ASYNCHRONOUS with LIVE elements
It’s been said that a picture is worth a thousand words. Yet the addition of photographs to text yields surprising results that can greatly deepen the impact of poetry, narrative and other written forms. The text/image form, as described by artist Duane Michals exists “not to tell you what you can see, rather to express what is invisible.”
This highly experimental workshop will encourage and inspire students to combine text and image to create stories in a new way. You will use quick weekly prompts to write words about photographs and make photographs about words, using your own original work, as well as responding to the work of others. New reference materials and prompts will be introduced and previous students of this class are welcome to come and create all new work, building on what was done before.
We will also review the practices of master artists and authors who successfully combine words and photographs. You will leave with a broad understanding of the form and how it can enhance an existing creative practice. No previous photography experience is necessary (feedback is tailored for all levels). Assignments can be done with an iPhone, Android device, or the camera of your choice.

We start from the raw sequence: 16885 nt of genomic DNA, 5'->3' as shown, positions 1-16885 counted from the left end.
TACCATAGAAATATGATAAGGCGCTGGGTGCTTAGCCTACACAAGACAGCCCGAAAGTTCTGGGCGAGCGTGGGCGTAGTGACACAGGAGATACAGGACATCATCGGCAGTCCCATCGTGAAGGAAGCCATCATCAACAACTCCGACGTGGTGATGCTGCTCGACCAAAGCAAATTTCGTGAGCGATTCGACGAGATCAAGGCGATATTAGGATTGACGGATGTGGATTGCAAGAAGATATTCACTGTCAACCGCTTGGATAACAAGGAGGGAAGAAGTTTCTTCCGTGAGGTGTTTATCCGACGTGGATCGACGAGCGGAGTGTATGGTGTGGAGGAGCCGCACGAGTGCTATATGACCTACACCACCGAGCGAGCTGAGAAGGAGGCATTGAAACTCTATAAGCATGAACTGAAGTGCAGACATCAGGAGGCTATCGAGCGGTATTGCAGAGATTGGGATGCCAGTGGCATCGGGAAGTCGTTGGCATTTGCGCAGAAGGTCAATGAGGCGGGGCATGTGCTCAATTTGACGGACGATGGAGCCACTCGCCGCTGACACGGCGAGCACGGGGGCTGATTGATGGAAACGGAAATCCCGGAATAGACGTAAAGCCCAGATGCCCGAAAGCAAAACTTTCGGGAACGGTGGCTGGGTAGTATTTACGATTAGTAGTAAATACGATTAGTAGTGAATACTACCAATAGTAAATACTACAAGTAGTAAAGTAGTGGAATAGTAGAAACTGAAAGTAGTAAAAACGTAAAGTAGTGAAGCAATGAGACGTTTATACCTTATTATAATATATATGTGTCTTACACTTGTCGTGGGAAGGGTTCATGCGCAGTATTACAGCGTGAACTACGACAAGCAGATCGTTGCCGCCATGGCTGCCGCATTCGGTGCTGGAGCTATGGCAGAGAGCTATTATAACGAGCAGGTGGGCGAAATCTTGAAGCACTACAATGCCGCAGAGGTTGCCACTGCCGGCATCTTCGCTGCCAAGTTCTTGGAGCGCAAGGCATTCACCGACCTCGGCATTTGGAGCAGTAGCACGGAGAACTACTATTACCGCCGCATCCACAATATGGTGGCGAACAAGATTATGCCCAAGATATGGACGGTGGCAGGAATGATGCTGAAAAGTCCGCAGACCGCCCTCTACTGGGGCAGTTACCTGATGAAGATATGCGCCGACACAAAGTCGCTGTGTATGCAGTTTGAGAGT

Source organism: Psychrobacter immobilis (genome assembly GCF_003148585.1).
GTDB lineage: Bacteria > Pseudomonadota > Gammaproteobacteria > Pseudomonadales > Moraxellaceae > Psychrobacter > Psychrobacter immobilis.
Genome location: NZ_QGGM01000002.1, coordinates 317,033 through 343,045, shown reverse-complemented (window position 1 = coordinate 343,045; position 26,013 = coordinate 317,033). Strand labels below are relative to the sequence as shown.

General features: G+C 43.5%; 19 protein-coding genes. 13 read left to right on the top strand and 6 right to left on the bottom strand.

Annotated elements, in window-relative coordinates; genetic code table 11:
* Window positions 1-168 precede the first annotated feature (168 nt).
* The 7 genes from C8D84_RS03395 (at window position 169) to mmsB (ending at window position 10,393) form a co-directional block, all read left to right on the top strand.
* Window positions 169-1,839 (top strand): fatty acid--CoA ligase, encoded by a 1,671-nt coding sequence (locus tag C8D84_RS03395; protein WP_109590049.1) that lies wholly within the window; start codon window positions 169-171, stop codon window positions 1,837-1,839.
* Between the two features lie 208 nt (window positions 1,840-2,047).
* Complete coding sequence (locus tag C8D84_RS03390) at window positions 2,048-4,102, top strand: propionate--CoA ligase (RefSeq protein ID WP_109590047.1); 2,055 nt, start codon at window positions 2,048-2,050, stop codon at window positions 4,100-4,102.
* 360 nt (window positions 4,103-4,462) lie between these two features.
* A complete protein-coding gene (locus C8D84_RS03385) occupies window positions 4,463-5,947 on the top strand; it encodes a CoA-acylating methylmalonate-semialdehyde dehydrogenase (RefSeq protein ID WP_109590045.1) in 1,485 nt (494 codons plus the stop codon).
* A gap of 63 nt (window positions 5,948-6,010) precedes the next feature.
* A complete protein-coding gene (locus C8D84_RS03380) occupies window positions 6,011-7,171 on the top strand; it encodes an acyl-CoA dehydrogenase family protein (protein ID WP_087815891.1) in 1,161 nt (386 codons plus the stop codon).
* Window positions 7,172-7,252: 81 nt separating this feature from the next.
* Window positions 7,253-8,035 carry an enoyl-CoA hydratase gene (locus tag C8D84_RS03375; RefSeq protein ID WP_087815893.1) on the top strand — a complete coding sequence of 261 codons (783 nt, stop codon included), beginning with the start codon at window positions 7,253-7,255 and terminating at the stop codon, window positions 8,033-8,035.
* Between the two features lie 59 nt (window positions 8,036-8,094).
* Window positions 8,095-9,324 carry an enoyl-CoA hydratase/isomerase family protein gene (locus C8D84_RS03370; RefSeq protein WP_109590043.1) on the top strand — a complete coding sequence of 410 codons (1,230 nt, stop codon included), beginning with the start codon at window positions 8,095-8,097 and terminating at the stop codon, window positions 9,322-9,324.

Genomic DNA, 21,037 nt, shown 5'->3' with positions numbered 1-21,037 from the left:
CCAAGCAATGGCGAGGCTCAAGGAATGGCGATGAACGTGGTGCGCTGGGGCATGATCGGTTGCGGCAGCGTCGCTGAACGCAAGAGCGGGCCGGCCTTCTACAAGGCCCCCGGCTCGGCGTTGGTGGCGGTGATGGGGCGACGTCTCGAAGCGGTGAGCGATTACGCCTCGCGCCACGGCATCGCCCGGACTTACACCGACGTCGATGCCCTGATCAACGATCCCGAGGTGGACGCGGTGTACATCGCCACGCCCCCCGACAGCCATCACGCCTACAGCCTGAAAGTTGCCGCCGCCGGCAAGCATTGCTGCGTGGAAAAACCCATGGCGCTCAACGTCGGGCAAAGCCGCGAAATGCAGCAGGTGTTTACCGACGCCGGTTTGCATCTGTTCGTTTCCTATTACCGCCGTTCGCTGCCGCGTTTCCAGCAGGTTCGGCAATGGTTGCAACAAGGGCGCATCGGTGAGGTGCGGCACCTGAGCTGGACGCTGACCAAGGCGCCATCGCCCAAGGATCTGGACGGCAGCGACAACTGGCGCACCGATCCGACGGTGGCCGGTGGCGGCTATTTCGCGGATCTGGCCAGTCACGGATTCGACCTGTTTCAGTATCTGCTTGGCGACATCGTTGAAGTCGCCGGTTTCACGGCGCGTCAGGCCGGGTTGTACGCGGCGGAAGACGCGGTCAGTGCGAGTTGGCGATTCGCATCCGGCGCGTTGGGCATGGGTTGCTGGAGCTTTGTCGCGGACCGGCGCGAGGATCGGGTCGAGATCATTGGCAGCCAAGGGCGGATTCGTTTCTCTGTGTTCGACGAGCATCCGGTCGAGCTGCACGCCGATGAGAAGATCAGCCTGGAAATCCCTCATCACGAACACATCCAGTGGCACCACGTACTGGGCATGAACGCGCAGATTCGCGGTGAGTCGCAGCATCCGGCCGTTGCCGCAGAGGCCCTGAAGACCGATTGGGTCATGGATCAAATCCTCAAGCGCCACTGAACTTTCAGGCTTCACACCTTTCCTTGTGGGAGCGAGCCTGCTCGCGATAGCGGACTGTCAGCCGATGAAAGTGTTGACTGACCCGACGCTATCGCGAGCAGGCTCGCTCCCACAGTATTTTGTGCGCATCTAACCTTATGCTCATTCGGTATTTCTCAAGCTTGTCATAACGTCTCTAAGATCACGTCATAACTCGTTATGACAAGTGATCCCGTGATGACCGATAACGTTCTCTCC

Optional LIVE elements: The instructor will hold optional individual Zoom meetings with students during the third week of class. There will also be an optional informal class gathering on the last day of the workshop.
Joanne Dugan is a New York City based visual artist, editor and writer. Her work has been exhibited in galleries in the US, UK, Europe and Japan, and featured in The New York Times T Magazine and the Harvard Review, among others. Her photographs and text have been published in seven books, including Summertime (Chronicle Books) and ABC NYC: A Book About Seeing New York City (Abrams Books). Her limited edition text/image monograph, Mostly True, is in the permanent library collections of the J. Paul Getty Museum, The Los Angeles County Museum of Art and the George Eastman House. She is on the faculty of the International Center of Photography in New York City and is represented by Kopeikin Gallery in Los Angeles and Black Box Projects Gallery in London.